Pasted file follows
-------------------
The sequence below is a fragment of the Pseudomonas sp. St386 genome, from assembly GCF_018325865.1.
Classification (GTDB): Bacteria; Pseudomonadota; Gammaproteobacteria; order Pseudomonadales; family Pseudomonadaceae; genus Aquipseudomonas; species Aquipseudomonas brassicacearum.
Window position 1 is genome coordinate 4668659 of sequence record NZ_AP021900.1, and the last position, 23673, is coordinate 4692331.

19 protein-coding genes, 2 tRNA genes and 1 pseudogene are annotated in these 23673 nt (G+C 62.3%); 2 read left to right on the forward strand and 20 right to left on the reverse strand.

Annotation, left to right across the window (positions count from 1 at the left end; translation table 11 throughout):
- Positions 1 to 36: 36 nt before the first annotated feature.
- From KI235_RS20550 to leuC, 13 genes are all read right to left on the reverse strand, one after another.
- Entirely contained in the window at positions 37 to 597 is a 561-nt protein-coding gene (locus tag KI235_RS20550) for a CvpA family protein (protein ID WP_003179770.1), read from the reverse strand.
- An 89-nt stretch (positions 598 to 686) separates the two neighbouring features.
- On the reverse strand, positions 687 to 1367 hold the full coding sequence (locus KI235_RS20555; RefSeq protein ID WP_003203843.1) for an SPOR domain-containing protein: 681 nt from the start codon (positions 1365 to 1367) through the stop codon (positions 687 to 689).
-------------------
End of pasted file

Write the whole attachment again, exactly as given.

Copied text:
The sequence below is a fragment of the Pseudomonas sp. St386 genome, from assembly GCF_018325865.1.
Classification (GTDB): Bacteria; Pseudomonadota; Gammaproteobacteria; order Pseudomonadales; family Pseudomonadaceae; genus Aquipseudomonas; species Aquipseudomonas brassicacearum.
Window position 1 is genome coordinate 4668659 of sequence record NZ_AP021900.1, and the last position, 23673, is coordinate 4692331.

19 protein-coding genes, 2 tRNA genes and 1 pseudogene are annotated in these 23673 nt (G+C 62.3%); 2 read left to right on the forward strand and 20 right to left on the reverse strand.

Annotation, left to right across the window (positions count from 1 at the left end; translation table 11 throughout):
- Positions 1 to 36: 36 nt before the first annotated feature.
- From KI235_RS20550 to leuC, 13 genes are all read right to left on the reverse strand, one after another.
- Entirely contained in the window at positions 37 to 597 is a 561-nt protein-coding gene (locus tag KI235_RS20550) for a CvpA family protein (protein ID WP_003179770.1), read from the reverse strand.
- An 89-nt stretch (positions 598 to 686) separates the two neighbouring features.
- On the reverse strand, positions 687 to 1367 hold the full coding sequence (locus KI235_RS20555; RefSeq protein ID WP_003203843.1) for an SPOR domain-containing protein: 681 nt from the start codon (positions 1365 to 1367) through the stop codon (positions 687 to 689).